On new so­cial media, em­pow­er­ment can be en­joyed by ev­ery­one

The China Post - - COMMENTARY -

The era of so­cial net­work­ing con­tin­ues to bring us ir­refutable proof that the pen is might­ier than the sword — and more so now than at any other stage of history. The se­ri­ous ques­tions a young Chi­nese man posted online last year about United States gov­ern­ment pol­icy are still cir­cu­lat­ing on so­cial media. A citizen’s online crit­i­cism of the late Sin­ga­porean states­man Lee Kuan Yew a few months ago raised the hack­les of the author­i­ties there — and a cho­rus of sup­port. Now in Thai­land we have a stu­dent mak­ing head­lines with a bit­ing at­tack on what she terms “coup pro­pa­ganda.”

In the first case, the rea­soned and elo­quent di­a­tribe against un­fair, self-serv­ing and hyp­o­crit­i­cal Amer­i­can pol­icy raised eye­brows as a rare in­stance of vo­cif­er­ous free speech be­ing tol­er­ated by the Chi­nese gov­ern­ment. Per­haps this was be­cause it took aim at China’s arch-ri­val, but make no mis­take: The crit­i­cism struck a re­sound­ing global chord on its own mer­its.

The Sin­ga­porean pro­tester who went online to as­sail the legacy of Lee Kuan Yew shortly af­ter the ven­er­ated leader’s death didn’t in­tend to tar­get the dearth of free speech in the is­land-state, but the author­i­ties’ stern re­sponse served to un­der­mine Sin­ga­pore’s rep­u­ta­tion as South­east Asia’s sole bas­tion of civic rights. What the youth wrote abruptly be­came far less rel­e­vant than the ugly fact of Sin­ga­pore’s in­tol­er­ance for free­dom of ex­pres­sion.

In Thai­land just days ago, a stu­dent at a pres­ti­gious Bangkok high school turned in a blank test pa­per and went straight to so­cial media to ex­plain why. She con­demned the test ques­tion as post-coup pro­pa­ganda aimed at sub­vert­ing cit­i­zens’ civic duty. Overnight she be­came an anti-coup icon, hailed as a young voice speak­ing louder and more hon­estly than her el­ders.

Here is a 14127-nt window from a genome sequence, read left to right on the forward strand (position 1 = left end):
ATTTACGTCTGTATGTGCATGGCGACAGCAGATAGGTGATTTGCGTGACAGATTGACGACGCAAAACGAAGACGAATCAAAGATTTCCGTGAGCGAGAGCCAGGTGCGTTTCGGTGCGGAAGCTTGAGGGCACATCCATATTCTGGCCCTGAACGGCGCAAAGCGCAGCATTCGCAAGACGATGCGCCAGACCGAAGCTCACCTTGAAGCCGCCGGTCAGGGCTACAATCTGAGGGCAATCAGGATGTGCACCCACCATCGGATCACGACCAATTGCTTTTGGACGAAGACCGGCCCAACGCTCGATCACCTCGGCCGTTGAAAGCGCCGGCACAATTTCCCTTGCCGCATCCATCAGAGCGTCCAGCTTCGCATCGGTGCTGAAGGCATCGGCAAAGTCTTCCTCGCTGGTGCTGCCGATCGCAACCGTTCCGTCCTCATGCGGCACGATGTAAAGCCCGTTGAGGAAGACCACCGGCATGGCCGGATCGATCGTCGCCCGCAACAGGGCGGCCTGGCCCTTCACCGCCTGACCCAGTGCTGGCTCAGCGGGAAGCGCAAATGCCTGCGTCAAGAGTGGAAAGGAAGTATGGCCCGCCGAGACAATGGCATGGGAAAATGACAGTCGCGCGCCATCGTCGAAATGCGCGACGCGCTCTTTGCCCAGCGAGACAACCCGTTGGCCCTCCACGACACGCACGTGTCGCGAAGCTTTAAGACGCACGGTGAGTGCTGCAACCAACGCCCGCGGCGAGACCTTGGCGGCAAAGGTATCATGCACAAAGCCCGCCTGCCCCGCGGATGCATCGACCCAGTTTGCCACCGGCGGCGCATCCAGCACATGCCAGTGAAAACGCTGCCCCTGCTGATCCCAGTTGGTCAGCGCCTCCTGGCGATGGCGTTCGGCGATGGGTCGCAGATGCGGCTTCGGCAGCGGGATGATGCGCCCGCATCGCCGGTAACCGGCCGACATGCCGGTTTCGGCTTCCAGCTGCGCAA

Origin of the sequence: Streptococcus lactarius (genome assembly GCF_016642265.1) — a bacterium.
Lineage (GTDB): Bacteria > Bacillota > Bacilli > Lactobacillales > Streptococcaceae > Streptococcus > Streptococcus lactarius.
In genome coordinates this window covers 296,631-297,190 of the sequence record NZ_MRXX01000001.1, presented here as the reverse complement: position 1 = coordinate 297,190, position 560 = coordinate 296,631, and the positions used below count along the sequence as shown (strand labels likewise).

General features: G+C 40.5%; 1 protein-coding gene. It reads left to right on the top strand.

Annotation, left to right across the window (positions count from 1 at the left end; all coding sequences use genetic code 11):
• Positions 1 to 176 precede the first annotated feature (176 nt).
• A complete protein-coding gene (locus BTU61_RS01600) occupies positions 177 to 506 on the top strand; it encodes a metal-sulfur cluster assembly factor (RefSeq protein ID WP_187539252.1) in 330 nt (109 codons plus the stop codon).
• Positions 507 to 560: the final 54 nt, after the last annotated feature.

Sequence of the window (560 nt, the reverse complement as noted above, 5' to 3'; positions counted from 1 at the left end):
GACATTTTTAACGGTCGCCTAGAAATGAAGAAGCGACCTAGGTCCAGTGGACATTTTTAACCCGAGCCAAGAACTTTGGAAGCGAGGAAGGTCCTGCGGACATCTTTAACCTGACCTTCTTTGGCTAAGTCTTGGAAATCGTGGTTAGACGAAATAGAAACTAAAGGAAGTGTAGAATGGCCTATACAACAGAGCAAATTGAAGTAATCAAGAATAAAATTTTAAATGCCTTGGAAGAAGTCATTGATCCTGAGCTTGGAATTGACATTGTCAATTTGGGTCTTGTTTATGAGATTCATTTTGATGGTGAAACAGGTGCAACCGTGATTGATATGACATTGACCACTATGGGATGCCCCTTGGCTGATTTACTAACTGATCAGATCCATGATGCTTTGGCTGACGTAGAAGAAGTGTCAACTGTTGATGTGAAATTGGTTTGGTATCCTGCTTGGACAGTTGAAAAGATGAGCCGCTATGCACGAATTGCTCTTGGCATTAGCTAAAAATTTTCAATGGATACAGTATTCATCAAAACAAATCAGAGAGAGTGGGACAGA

What these three cases have in com­mon is that they demon­strate the power of in­di­vid­ual opin­ion, re­gard­less of the speaker’s sta­tus in so­ci­ety. When we per­ceive wrong­do­ing we can — and by con­science should — be dis­sent­ing, bold and de­fi­ant to­ward es­tab­lished au­thor­ity. And, with the aid of the In­ter­net, we can have an im­me­di­ate im­pact and trig­ger brave, far- reach­ing dis­cus­sion that might just stand a chance of fos­ter­ing change.

So­cial media have em­pow­ered or­di­nary cit­i­zens to take sig­nif­i­cant, mean­ing­ful strides in the name of im­prov­ing so­ci­ety. An anony­mous Chi­nese writer chal­lenges Amer­ica with a forthright­ness that gal­va­nizes mil­lions. A young Sin­ga­porean garn­ers wide­spread ad­mi­ra­tion for dar­ing to ques­tion Lee’s en­shrine­ment. A girl at a Thai sec­ondary school takes the coun­try’s most pow­er­ful man to task.

None of these events could have hap­pened 15 years ago. Nor would such dis­sent be per­mit­ted to­day if not for the sheer scale of public opin­ion awak­ened and uni­fied via the so­cial net­works.

In the mean­time there are also the count­less online com­men­ta­tors for whom free­dom of ex­pres­sion takes the far less brave but of­ten just as pow­er­ful form of hu­mor­ous graph­ics that are “shared” in the tens of thou­sands — satir­i­cally cap­tioned photos and the like. These anony­mous pun­dits cap­ture the public’s at­ten­tion and spread opin­ions on a far wider scale than earnest prose alone can man­age.

In words or pic­tures, such ubiq­ui­tous out­crop­pings of dis­con­tent al­low un­bi­ased users of the so­cial media to see all sides of events so they can make a more in­formed judg­ment. Raw rhetoric, so easily ex­posed for its one-sid­ed­ness, is fad­ing on these Web plat­forms as main­stream ide­ol­ogy be­comes in­creas­ingly chal­lenged.

In the flight of ideas, the but­ter­fly ef­fect is un­stop­pable. Both good- and ill-in­ten­tioned no­tions will con­tinue to be dis­sem­i­nated, but the very fact that the game has changed, that peo­ple are learn­ing to be smarter and dar­ing to be bolder, bodes well for the fu­ture. This is an ed­i­to­rial pub­lished by The Na­tion on Aug. 1.

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